Companies Implement Internet of Things to Boost Lab Productivity

As more labs move towards finding new methods for increasing efficiency and streamlining workflows, the internet of things (IoT) is proving to have much potential. For the lab, the IoT refers to a network of laboratory devices, such as lab equipment and products, sensors and instruments, that are digitally connected. The information generated from this virtual network generally measures and reports experimental data, which can then be used to further optimize lab operations and routines.

Companies such as Eppendorf and Thermo Fisher Scientific are amongst the instrument and lab product vendors to embrace IoT, demonstrating their investments in the technology through their respective products: the VisioNize platform, which enables users to link lab equipment to central monitoring and data management software, and the E1-ClipTip (E1-CT) electronic pipette and its complementary web-based pipetting app, My Pipette Creator. Eppendorf and Thermo Fisher are working to accelerate lab productivity by staying focused on the future by providing customers with a central data storage server, intuitive user interfaces and intelligent digital connectivity for their lab devices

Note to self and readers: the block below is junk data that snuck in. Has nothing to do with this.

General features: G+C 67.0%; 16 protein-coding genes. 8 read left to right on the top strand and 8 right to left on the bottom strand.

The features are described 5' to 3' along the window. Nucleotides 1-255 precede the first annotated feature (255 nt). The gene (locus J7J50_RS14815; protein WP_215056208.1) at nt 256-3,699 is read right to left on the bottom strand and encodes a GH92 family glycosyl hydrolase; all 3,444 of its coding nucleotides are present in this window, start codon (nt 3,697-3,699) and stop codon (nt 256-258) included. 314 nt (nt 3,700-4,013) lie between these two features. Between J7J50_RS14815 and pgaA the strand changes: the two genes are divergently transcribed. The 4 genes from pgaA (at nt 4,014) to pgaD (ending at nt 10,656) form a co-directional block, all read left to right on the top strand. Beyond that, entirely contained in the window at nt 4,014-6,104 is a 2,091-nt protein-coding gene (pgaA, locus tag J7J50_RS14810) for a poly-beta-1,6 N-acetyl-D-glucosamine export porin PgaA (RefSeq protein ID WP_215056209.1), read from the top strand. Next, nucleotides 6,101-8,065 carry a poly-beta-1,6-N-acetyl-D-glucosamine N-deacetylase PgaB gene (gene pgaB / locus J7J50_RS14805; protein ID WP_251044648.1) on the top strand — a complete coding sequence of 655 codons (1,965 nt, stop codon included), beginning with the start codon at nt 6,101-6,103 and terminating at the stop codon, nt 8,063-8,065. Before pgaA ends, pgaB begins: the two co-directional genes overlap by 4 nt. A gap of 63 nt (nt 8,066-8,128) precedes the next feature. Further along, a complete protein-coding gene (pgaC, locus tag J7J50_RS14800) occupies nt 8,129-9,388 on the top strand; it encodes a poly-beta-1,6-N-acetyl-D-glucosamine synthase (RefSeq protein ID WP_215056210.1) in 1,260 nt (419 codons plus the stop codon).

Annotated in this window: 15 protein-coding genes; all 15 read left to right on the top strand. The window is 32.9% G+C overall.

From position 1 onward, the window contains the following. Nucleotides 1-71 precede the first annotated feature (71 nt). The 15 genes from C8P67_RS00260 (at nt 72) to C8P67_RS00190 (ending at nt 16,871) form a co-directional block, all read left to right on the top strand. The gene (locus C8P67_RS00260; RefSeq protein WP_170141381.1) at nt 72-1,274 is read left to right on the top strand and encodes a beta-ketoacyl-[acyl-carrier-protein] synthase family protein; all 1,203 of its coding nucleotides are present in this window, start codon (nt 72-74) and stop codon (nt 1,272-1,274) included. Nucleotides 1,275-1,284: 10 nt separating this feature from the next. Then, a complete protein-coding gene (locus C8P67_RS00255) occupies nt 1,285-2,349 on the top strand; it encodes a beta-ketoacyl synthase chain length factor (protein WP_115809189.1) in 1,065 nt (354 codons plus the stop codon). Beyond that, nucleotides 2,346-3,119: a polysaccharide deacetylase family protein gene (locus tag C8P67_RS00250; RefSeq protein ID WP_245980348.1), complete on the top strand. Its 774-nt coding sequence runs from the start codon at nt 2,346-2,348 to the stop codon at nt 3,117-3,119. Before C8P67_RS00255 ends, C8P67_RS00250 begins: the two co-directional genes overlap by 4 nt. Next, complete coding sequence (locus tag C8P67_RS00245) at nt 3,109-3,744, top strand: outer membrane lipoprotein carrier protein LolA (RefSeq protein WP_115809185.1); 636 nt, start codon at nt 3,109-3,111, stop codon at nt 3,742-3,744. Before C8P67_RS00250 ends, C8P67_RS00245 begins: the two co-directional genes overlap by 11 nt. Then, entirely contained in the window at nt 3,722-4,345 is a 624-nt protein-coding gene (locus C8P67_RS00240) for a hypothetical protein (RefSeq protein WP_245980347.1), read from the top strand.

As Dr. Tanja Musiol, global marketing manager, Specialty Lab Products, at Eppendorf explained, the adoption of digital solutions, such as device connectivity, in the lab is more determined by a lab’s interest in streamlining workflows and operations rather than factors such as lab size or industry segment. “Like in the consumer business, so called ‘early adopters’ are showing the highest interest to change from paper work and manual steps to digital documentation, monitoring and data management,” she said. “Most probably, laboratories across all market segments with a focus to optimize their processes and workflows, and to improve productivity will be such early adopters [of VisioNize]. This is comparable with trends we see for digital documentation, monitoring and data management in general.”